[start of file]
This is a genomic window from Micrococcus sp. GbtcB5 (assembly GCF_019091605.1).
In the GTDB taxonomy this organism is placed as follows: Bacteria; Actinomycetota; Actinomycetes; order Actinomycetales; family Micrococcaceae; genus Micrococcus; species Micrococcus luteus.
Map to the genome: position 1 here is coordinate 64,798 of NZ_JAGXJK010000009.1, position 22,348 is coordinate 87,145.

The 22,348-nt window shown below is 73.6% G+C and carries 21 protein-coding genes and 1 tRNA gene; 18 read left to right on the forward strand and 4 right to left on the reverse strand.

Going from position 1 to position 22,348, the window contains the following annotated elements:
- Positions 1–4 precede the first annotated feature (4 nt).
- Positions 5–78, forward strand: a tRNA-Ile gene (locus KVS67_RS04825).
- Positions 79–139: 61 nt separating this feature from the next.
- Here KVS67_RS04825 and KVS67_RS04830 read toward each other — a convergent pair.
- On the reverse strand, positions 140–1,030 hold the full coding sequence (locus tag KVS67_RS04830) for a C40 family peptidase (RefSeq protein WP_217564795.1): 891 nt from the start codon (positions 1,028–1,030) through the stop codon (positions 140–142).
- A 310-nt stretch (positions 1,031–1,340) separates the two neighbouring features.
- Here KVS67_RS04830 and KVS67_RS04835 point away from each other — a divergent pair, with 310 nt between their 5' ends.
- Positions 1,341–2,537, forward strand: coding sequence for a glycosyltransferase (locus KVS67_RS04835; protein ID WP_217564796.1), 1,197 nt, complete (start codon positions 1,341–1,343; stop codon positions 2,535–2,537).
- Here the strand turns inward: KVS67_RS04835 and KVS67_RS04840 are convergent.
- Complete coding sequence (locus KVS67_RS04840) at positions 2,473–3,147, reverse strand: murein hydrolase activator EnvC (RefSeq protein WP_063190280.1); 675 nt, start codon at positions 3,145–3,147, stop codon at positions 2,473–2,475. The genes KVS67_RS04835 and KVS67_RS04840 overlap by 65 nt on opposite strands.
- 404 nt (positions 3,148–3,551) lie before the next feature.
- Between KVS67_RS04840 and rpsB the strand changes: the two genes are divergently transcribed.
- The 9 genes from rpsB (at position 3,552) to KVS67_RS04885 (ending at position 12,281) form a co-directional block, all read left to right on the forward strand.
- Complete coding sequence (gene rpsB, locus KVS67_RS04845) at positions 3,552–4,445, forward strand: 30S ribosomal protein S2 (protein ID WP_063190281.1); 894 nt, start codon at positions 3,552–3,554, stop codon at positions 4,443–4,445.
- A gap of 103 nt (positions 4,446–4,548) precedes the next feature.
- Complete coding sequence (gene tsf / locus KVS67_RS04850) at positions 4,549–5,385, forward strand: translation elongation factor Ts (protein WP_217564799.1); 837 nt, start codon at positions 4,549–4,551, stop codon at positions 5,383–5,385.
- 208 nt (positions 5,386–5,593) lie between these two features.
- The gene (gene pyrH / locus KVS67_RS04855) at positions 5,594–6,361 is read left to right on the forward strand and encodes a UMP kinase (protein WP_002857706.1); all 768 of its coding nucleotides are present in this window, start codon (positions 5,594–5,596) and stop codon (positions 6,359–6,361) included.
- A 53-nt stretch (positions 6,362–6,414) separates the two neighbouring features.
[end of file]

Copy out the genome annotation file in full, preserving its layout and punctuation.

This is a genomic window from Micrococcus sp. GbtcB5 (assembly GCF_019091605.1).
In the GTDB taxonomy this organism is placed as follows: Bacteria; Actinomycetota; Actinomycetes; order Actinomycetales; family Micrococcaceae; genus Micrococcus; species Micrococcus luteus.
Map to the genome: position 1 here is coordinate 64,798 of NZ_JAGXJK010000009.1, position 22,348 is coordinate 87,145.

The 22,348-nt window shown below is 73.6% G+C and carries 21 protein-coding genes and 1 tRNA gene; 18 read left to right on the forward strand and 4 right to left on the reverse strand.

Going from position 1 to position 22,348, the window contains the following annotated elements:
- Positions 1–4 precede the first annotated feature (4 nt).
- Positions 5–78, forward strand: a tRNA-Ile gene (locus KVS67_RS04825).
- Positions 79–139: 61 nt separating this feature from the next.
- Here KVS67_RS04825 and KVS67_RS04830 read toward each other — a convergent pair.
- On the reverse strand, positions 140–1,030 hold the full coding sequence (locus tag KVS67_RS04830) for a C40 family peptidase (RefSeq protein WP_217564795.1): 891 nt from the start codon (positions 1,028–1,030) through the stop codon (positions 140–142).
- A 310-nt stretch (positions 1,031–1,340) separates the two neighbouring features.
- Here KVS67_RS04830 and KVS67_RS04835 point away from each other — a divergent pair, with 310 nt between their 5' ends.
- Positions 1,341–2,537, forward strand: coding sequence for a glycosyltransferase (locus KVS67_RS04835; protein ID WP_217564796.1), 1,197 nt, complete (start codon positions 1,341–1,343; stop codon positions 2,535–2,537).
- Here the strand turns inward: KVS67_RS04835 and KVS67_RS04840 are convergent.
- Complete coding sequence (locus KVS67_RS04840) at positions 2,473–3,147, reverse strand: murein hydrolase activator EnvC (RefSeq protein WP_063190280.1); 675 nt, start codon at positions 3,145–3,147, stop codon at positions 2,473–2,475. The genes KVS67_RS04835 and KVS67_RS04840 overlap by 65 nt on opposite strands.
- 404 nt (positions 3,148–3,551) lie before the next feature.
- Between KVS67_RS04840 and rpsB the strand changes: the two genes are divergently transcribed.
- The 9 genes from rpsB (at position 3,552) to KVS67_RS04885 (ending at position 12,281) form a co-directional block, all read left to right on the forward strand.
- Complete coding sequence (gene rpsB, locus KVS67_RS04845) at positions 3,552–4,445, forward strand: 30S ribosomal protein S2 (protein ID WP_063190281.1); 894 nt, start codon at positions 3,552–3,554, stop codon at positions 4,443–4,445.
- A gap of 103 nt (positions 4,446–4,548) precedes the next feature.
- Complete coding sequence (gene tsf / locus KVS67_RS04850) at positions 4,549–5,385, forward strand: translation elongation factor Ts (protein WP_217564799.1); 837 nt, start codon at positions 4,549–4,551, stop codon at positions 5,383–5,385.
- 208 nt (positions 5,386–5,593) lie between these two features.
- The gene (gene pyrH / locus KVS67_RS04855) at positions 5,594–6,361 is read left to right on the forward strand and encodes a UMP kinase (protein WP_002857706.1); all 768 of its coding nucleotides are present in this window, start codon (positions 5,594–5,596) and stop codon (positions 6,359–6,361) included.
- A 53-nt stretch (positions 6,362–6,414) separates the two neighbouring features.